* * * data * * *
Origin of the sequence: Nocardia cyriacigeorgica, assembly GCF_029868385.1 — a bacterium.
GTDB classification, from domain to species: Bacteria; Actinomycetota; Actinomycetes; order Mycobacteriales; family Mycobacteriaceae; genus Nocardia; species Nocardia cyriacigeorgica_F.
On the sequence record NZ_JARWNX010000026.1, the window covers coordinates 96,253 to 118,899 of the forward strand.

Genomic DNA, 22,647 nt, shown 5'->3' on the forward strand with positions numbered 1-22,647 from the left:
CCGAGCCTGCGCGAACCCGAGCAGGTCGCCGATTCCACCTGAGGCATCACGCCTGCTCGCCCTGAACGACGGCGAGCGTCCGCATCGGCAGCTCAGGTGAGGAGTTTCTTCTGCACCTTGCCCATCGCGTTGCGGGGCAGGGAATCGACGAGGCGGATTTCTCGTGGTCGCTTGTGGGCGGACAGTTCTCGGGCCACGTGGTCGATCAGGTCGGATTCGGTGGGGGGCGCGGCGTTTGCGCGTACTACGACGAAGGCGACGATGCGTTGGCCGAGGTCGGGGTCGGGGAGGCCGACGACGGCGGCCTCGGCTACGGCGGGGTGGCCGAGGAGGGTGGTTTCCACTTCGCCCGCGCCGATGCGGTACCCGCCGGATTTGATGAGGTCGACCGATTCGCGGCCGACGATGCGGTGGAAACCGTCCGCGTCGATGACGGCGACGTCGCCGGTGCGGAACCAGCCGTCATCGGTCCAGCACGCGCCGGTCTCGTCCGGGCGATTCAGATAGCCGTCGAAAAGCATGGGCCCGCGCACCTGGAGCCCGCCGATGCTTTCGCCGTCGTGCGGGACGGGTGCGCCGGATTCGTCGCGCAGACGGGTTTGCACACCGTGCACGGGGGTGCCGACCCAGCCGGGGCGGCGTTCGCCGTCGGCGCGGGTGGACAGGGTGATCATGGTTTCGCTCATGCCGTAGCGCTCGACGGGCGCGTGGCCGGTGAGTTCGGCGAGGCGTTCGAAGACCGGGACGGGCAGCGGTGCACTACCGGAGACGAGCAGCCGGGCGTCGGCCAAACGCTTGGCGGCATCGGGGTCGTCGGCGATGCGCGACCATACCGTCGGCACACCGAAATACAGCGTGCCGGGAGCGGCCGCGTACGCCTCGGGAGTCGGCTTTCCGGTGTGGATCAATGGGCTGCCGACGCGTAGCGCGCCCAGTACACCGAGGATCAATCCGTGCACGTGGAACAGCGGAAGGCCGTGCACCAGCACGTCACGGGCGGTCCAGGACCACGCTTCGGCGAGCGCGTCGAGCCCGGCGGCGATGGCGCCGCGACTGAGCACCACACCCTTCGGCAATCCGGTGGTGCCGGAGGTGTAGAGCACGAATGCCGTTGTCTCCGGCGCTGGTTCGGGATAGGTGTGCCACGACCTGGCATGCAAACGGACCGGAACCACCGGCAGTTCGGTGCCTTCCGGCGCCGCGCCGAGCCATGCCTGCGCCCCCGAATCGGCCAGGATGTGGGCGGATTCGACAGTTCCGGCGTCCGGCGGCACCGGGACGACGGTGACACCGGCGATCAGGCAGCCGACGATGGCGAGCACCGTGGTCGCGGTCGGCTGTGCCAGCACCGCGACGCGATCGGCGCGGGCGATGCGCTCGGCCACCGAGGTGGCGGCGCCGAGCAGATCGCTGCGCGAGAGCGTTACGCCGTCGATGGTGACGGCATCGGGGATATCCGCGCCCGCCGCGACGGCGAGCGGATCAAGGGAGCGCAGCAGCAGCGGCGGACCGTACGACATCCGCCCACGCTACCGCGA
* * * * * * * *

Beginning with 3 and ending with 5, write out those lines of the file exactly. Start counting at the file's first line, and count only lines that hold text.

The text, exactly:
On the sequence record NZ_JARWNX010000026.1, the window covers coordinates 96,253 to 118,899 of the forward strand.

Genomic DNA, 22,647 nt, shown 5'->3' on the forward strand with positions numbered 1-22,647 from the left:
CCGAGCCTGCGCGAACCCGAGCAGGTCGCCGATTCCACCTGAGGCATCACGCCTGCTCGCCCTGAACGACGGCGAGCGTCCGCATCGGCAGCTCAGGTGAGGAGTTTCTTCTGCACCTTGCCCATCGCGTTGCGGGGCAGGGAATCGACGAGGCGGATTTCTCGTGGTCGCTTGTGGGCGGACAGTTCTCGGGCCACGTGGTCGATCAGGTCGGATTCGGTGGGGGGCGCGGCGTTTGCGCGTACTACGACGAAGGCGACGATGCGTTGGCCGAGGTCGGGGTCGGGGAGGCCGACGACGGCGGCCTCGGCTACGGCGGGGTGGCCGAGGAGGGTGGTTTCCACTTCGCCCGCGCCGATGCGGTACCCGCCGGATTTGATGAGGTCGACCGATTCGCGGCCGACGATGCGGTGGAAACCGTCCGCGTCGATGACGGCGACGTCGCCGGTGCGGAACCAGCCGTCATCGGTCCAGCACGCGCCGGTCTCGTCCGGGCGATTCAGATAGCCGTCGAAAAGCATGGGCCCGCGCACCTGGAGCCCGCCGATGCTTTCGCCGTCGTGCGGGACGGGTGCGCCGGATTCGTCGCGCAGACGGGTTTGCACACCGTGCACGGGGGTGCCGACCCAGCCGGGGCGGCGTTCGCCGTCGGCGCGGGTGGACAGGGTGATCATGGTTTCGCTCATGCCGTAGCGCTCGACGGGCGCGTGGCCGGTGAGTTCGGCGAGGCGTTCGAAGACCGGGACGGGCAGCGGTGCACTACCGGAGACGAGCAGCCGGGCGTCGGCCAAACGCTTGGCGGCATCGGGGTCGTCGGCGATGCGCGACCATACCGTCGGCACACCGAAATACAGCGTGCCGGGAGCGGCCGCGTACGCCTCGGGAGTCGGCTTTCCGGTGTGGATCAATGGGCTGCCGACGCGTAGCGCGCCCAGTACACCGAGGATCAATCCGTGCACGTGGAACAGCGGAAGGCCGTGCACCAGCACGTCACGGGCGGTCCAGGACCACGCTTCGGCGAGCGCGTCGAGCCCGGCGGCGATGGCGCCGCGACTGAGCACCACACCCTTCGGCAATCCGGTGGTGCCGGAGGTGTAGAGCACGAATGCCGTTGTCTCCGGCGCTGGTTCGGGATAGGTGTGCCACGACCTGGCATGCAAACGGACCGGAACCACCGGCAGTTCGGTGCCTTCCGGCGCCGCGCCGAGCCATGCCTGCGCCCCCGAATCGGCCAGGATGTGGGCGGATTCGACAGTTCCGGCGTCCGGCGGCACCGGGACGACGGTGACACCGGCGATCAGGCAGCCGACGATGGCGAGCACCGTGGTCGCGGTCGGCTGTGCCAGCACCGCGACGCGATCGGCGCGGGCGATGCGCTCGGCCACCGAGGTGGCGGCGCCGAGCAGATCGCTGCGCGAGAGCGTTACGCCGTCGATGGTGACGGCATCGGGGATATCCGCGCCCGCCGCGACGGCGAGCGGATCAAGGGAGCGCAGCAGCAGCGGCGGACCGTACGACATCCGCCCACGCTACCGCGA